Dogs! ratpag Talks Dogs and Transit

Dogs love transit

Dogs love transit

ratpag’s cold, rotten rat heart just melted today after coming across this article about Eclipse, the bus-riding dog.  The story is that Eclipse, having grown impatient with her cigarette-enjoying owner, decided to take the bus the three or four stops to the dog park on her own.

Her owner, Jeff Young, still joins Eclipse for a trip to the dog park but says that, on occasion, “she gets on the bus without me, and I catch up with her at the dog park.”

The bus drivers love her, the passengers love her, even King County Metro Transit is a fan. So who would be against such a happy situation?  That’s right, the uncouth bowels of the internet that is news site commenters.  Many comments are actually quite nice, but here are a few to rain on the parade:

“Cute” story, but there are LEASH LAWS in the city of Seattle that the owners needs to obey!  The owner needs to be fined for endangering the his dog’s life!!

-Jerrie Wolfe

arrest the owner. That dog will get old and at one time bite some little kid on the bus.  Dogs need on a leash.


I’m going to get hate for this one, but the owner needs to pay the fare for the dog.

“Small dogs who remain on their owner’s lap ride for free. All other dogs pay the base fare (or reduced fare) paid by the customer accompanying the dog. No zone fare is charged and transfers are to be issued upon request.”


That was fun while it lasted.

Eclipse not only evades fare but takes up two seats

Eclipse not only evades fares but takes up multiple seats

So how about other traveling dogs?  We’ve all heard of Moscow’s subway-riding dogs, yes?  Their story is that “in the Soviet period, the population of stray dogs…was strictly regulated.”  Think about what, in the Soviet period, “regulation” means.  Then, during perestroika (the restructuring of the Soviet system that eventually led to the end of the USSR), people stopped concerning themselves with killing stray dogs and a free-for-all began.  The stray population exploded.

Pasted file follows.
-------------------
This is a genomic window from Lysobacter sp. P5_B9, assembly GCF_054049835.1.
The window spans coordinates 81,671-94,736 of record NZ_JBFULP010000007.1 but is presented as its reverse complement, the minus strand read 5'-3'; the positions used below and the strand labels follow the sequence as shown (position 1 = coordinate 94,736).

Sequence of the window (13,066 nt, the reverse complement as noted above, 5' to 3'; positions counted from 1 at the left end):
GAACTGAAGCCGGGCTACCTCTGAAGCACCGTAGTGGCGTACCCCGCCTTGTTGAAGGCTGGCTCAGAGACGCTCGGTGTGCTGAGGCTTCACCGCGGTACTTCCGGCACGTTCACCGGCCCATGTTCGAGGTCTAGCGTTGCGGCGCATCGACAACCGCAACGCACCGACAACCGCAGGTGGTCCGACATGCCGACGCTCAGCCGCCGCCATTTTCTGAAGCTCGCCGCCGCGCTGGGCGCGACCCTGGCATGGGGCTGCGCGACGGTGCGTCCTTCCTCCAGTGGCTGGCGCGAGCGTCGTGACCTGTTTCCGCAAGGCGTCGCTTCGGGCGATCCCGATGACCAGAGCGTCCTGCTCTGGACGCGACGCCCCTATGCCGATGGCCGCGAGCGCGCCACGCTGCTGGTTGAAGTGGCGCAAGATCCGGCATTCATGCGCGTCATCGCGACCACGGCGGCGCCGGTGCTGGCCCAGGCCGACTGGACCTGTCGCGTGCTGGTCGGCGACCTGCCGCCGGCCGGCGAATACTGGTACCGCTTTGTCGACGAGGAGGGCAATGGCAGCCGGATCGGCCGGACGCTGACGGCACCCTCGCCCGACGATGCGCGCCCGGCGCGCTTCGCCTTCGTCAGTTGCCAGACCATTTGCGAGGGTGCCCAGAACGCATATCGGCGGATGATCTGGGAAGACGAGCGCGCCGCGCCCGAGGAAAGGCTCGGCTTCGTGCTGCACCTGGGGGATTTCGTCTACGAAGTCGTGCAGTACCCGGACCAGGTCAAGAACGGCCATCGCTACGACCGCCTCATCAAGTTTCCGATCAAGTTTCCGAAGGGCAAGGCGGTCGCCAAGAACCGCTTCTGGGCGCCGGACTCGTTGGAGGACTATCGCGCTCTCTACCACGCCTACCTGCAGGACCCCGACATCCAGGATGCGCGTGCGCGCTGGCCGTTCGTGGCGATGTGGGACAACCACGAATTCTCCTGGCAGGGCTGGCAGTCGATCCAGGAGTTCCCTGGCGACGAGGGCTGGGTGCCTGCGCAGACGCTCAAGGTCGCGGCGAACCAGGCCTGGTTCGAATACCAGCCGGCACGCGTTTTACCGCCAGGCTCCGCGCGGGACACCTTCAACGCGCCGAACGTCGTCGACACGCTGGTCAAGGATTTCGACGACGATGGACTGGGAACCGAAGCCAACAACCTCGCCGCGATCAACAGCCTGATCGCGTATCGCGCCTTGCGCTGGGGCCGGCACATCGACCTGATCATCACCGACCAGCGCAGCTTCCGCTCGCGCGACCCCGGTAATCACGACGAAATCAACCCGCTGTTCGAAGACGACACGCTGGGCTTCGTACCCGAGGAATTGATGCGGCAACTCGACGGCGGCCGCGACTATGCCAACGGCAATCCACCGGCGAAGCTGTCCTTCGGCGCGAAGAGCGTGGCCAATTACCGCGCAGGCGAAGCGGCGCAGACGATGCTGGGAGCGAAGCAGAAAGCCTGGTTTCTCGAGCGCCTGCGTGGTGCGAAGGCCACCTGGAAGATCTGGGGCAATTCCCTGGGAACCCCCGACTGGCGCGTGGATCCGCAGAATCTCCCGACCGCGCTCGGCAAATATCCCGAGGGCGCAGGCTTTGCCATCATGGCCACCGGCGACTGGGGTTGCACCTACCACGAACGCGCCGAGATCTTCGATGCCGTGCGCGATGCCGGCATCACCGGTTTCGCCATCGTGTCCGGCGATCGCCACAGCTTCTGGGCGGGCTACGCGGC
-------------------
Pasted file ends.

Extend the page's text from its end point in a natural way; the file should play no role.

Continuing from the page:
The dogs sought refuge from the bitter Russian winter and made their way into metro stations.  Rather than being given the boot, “metro workers fed them” and “riders, too, were kind.”  So now we have three kinds of Moscow subway dogs:

  • “Dogs who live on the subway but do not travel,”
  • “Dogs who use the subway to travel short distances instead of walking,” and
  • “Entreprenurial dogs who spend the day riding back and forth, busking.”
The evening commute

The evening commute

How about one last traveling dog story?  This one is from a couple years ago but ratpag had no idea such a business exists, though we’re not all that surprised.  Do you have $349 to burn?  Is your dog an irritable traveler?  Does your dog abstain from alcohol consumption (thus limiting his ability to calm his nerves)?  If you answered yes, yes, yes, then you and your dog may be interested in the Hollywood dog flight training class.


A diverse group of people and dogs

At K9 Flight School your dog will master:

Airport check-in, TSA screening, boarding, deboarding, turbulence, landing

And, we assume:  take-off, travel delays, home-to-airport travel, airport-to-home travel…and did we mention they filmed Lost at Air Hollywood?

So ratpag fulfilled its goal for the day – we talked about dogs and mixed in some transit.  We made some bad jokes and copied a lot of people’s work but at least we can feel proud of ourselves.  So join us next week when we talk about something else.

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